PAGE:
Pain, Pain, Go Away!
Many people suffer from chronic pain or fatigue in the absence of any physical injury, making diagnoses, treatments and cures at the least difficult, at the most nearly impossible.
Most treatments for Chronic Fatigue Syndrome (CFS), fibromyalgia (FM) and chronic muscle pain (CMP) include medications, but Asst. Professor Dane Cook is going for a more natural solution that involves learning more about the psychobiology of pain.
“Drugs aren’t the only, or necessarily, the best answer for these patients – our bodies have a natural ability to control pain” said Cook, who came to UW-Madison from the Department of Veterans Affairs in New Jersey. “The idea is that if we can find out if the whole system is broken, or partially broken, we can help them regulate and have control over their pain.”
Cook (top right in photo) has received three national grants totaling more than $2.1 million for the purpose of solving this neurobiological mystery.
One of Cook’s research teams has nearly completed a 4-year NIH grant from the National Institute of Arthritis and Musculoskeletal and Skin Diseases that compares healthy adults with adults who suffer from arthritis (explained pain) and fibromyalgia (unexplained pain).
He also recently received a 4-year, $1 million Merit Review Award from Veterans Affairs and a 2009 $125,000 from Chronic Fatigue and Immune Dysfunction Syndrome Association of America.
Cook, with the help of his current research team and new graduate research assistant Jacob Meyer, hopes to shed some light on the causes of these conditions by comparing the neurology of pain and fatigue in healthy adults, Gulf War veterans with CMP, and patients with CFS, FM or both.
Cook’s research teams are using exercise and brain imaging techniques to find out how the brain regulates pain, how physical and mental exertion affects these subjects, and how exercise influences pain and fatigue.
There is some good evidence that exercise can help in treatment, but researchers don’t yet know how, Cook said.
“We have something within us that we need to tap… cognitive modulation of pain,” he said. “There are so many great questions to ask but I don’t have a lifetime to find out.”
Cook’s mentee and research assistant, Jacob Meyer, is excited at the prospect of taking part in each stage of Cook’s exercise and brain imaging research. The neurology behind exercise science “makes a lot of sense to me,” he said.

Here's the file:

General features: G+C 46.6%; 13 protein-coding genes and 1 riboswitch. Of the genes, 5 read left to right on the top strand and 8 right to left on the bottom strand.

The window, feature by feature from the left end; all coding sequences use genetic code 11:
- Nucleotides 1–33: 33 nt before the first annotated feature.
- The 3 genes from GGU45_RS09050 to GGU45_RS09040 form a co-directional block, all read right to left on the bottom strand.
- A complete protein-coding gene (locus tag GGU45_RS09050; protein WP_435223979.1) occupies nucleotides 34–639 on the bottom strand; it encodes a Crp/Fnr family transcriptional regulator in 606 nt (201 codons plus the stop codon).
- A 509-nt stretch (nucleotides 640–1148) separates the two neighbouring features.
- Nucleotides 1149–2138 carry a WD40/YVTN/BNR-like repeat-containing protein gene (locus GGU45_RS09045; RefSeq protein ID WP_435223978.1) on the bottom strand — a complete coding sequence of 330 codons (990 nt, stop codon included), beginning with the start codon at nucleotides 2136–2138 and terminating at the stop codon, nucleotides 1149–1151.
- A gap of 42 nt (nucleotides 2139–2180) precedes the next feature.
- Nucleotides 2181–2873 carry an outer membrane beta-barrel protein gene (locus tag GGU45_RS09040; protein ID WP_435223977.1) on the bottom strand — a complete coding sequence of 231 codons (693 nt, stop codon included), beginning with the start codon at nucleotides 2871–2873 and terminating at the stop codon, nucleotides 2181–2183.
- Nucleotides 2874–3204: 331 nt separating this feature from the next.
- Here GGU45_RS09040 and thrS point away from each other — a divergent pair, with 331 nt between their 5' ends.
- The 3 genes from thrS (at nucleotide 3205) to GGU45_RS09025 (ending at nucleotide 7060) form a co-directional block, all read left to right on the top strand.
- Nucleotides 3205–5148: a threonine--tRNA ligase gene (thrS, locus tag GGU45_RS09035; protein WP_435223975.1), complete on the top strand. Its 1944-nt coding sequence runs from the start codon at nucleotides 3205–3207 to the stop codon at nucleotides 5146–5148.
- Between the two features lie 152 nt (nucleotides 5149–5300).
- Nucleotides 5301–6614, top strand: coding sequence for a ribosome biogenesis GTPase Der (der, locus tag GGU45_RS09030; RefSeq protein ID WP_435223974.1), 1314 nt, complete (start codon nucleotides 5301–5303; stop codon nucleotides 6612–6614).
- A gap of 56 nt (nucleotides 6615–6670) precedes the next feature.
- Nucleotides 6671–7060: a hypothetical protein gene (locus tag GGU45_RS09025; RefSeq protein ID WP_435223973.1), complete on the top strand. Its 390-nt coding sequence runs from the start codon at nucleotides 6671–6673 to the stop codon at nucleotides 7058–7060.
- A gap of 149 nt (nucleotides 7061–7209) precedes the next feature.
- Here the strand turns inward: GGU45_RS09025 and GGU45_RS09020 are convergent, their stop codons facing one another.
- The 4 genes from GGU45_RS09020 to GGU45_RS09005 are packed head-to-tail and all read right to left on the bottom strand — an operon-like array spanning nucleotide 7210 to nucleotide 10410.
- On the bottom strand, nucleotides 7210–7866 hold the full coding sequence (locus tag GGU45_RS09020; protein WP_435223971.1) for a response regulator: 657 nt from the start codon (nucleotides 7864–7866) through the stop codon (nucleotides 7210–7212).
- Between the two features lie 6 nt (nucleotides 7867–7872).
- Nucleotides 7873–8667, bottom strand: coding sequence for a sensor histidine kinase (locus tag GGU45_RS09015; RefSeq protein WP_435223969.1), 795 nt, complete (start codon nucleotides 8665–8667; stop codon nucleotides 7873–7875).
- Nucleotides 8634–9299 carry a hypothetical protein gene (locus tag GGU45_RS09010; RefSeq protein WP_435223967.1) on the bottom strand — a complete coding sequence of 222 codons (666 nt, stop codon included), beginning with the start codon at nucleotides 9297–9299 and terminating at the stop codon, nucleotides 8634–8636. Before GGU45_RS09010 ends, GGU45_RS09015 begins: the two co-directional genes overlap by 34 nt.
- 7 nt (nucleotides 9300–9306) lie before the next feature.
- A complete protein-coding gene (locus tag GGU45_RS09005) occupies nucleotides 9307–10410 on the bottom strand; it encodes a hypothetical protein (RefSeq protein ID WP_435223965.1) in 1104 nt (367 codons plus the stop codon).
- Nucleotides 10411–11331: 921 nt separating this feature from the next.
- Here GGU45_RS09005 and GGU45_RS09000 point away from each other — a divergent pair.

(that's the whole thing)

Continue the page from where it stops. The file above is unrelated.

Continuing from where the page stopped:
Meyer, who begins graduate school this fall, has already started working for Cook to get acclimated to the exercise psychology lab, brain-imaging facilities and the programs needed for data analysis. He spent the summer studying brain scans and how water molecules in the brain diffuse (their movement and what dictates it).
Meyer’s first exposure to exercise and chronic pain and fatigue was to review data on healthy adults, adults with just CFS and adults with both CFS and fibromyalgia.
He compared how those three groups respond to different intensities of exercise, how well they are able to perform neurological tasks during exercise and if they faint from standing up afterwards. Meyers explained that previous studies haven’t differentiated patients with both conditions from patients who only experience CFS.
Meyer helped prepare a presentation on the results for the entire research group that recently met in Madison. The presentation provided the groundwork to submit the results for publishing, and pointed out the complexity of the research process.
Meyer will be spending the coming semester studying the effects of acute exercise on symptoms of CFS, determining weather bacteria in the digestive system play a role in what is termed "post-exertional malaise," or a worsening of symptoms after exercise.
From forming a hypothesis, to getting human subjects approval, to analyzing brain scans, to publishing a paper, “I’m getting used to idea of how research really works,” said Meyer, who plans to continue through for a doctorate in exercise science, neurology and motor learning. “It’s not as straightforward as I thought it might be.”